It’s a funny thing, isn’t it, living in the age of search engines. Today, I was able to pop online and find myself an instantaneous expert on – of all things – asparagus. By contrast, if you’d quizzed me this morning on this rather niche topic, I could have told you two things about it:
1) It’s a green vegetable; 2) I prefer broccoli.
Even nowadays, many people share my obliviousness to the origins of food. And why shouldn’t they? Buying food in a country like the UK tends to involve giant urban warehouses, immaculate shelves, and talking laser machines that would wow the crew of the Starship Enterprise. For all I need to know, the neatly-packed asparagus could have originated right there on the shelf.
In all of this automation and convenience, it’s easy to miss the people that bridge the gap between seeds and supermarkets. A recent documentary and article have brought this home, highlighting the plight of farm workers in Eastern Europe – the very people who brought that asparagus to the shelf – many of whom are vulnerable to human trafficking:
“Enticed by offers of reasonable living, upon arrival in the Czech Republic, they receive only threats and violence, and get no payment for their work. The company ultimately managing the farms they work on is based in the Netherlands.”
One victim, Corina, describes her experience:
“As soon as we arrived [in Romania] our IDs were taken away from us. … I thought to myself, ‘We have nowhere to go, no chance of escape because they have taken our IDs.’ We asked for them back, but they were never returned. … They forced us to work – work and no rest. … Some tried to run away, but they were caught, cut and beaten.”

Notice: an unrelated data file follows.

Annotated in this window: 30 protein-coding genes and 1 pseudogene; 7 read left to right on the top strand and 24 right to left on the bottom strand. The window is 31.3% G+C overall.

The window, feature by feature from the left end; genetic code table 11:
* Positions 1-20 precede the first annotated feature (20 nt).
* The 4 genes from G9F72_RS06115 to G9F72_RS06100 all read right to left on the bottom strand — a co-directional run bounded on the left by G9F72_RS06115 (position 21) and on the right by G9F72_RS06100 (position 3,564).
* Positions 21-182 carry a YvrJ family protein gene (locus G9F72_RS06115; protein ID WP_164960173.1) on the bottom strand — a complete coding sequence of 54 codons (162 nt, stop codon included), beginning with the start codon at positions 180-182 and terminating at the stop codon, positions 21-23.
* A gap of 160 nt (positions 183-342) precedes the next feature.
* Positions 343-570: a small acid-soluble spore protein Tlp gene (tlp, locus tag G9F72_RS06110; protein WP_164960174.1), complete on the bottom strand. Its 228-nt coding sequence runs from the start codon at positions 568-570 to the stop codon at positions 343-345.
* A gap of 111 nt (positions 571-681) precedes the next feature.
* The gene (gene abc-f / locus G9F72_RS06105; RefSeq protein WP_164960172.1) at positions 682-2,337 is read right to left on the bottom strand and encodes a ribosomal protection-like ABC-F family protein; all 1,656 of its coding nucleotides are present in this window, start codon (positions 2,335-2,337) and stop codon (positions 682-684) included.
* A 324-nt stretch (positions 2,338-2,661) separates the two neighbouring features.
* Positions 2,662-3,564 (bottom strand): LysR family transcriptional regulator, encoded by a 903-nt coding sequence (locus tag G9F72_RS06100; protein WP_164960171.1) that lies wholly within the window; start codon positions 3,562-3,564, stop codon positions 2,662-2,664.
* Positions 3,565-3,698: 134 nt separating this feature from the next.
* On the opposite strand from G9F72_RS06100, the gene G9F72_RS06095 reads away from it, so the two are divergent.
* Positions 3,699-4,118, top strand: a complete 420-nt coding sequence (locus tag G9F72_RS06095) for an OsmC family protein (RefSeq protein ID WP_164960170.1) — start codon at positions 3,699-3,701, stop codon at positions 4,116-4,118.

There’s a part of me that would love to think that everything I consume were as neat and innocent in origin as it appears on the shelf. The sad reality is that many things on our shelves – from phones to clothes to pineapples – come at the cost Corina describes. What can the consumer do then? Throw our hands up in exasperation?
As consumers, we have the power to say ‘No’ to companies that refuse to look after their suppliers. The more we do so, the more we set a precedent for others to follow, whether co-workers or corporations.
This week a letter landed in our little London office. It was from Nestlé – the global chocolate manufacturer. After years of our persistent campaigning against trafficking in the chocolate industry, Nestlé wanted us to know they’re paying attention. Following in the wake of other manufacturers, from 2013 another of their top chocolate bars in the UK will be produced entirely using ethically-sourced cocoa.
It was an encouraging reminder that consumer conscience packs a mighty punch.
We’re pushing to see another big brand clean up it’s act: Kraft’s holiday favourite, Toblerone. If you want to say ‘No’ to trafficking in the chocolate industry, join us in our campaign for Traffik-Free Toblerone.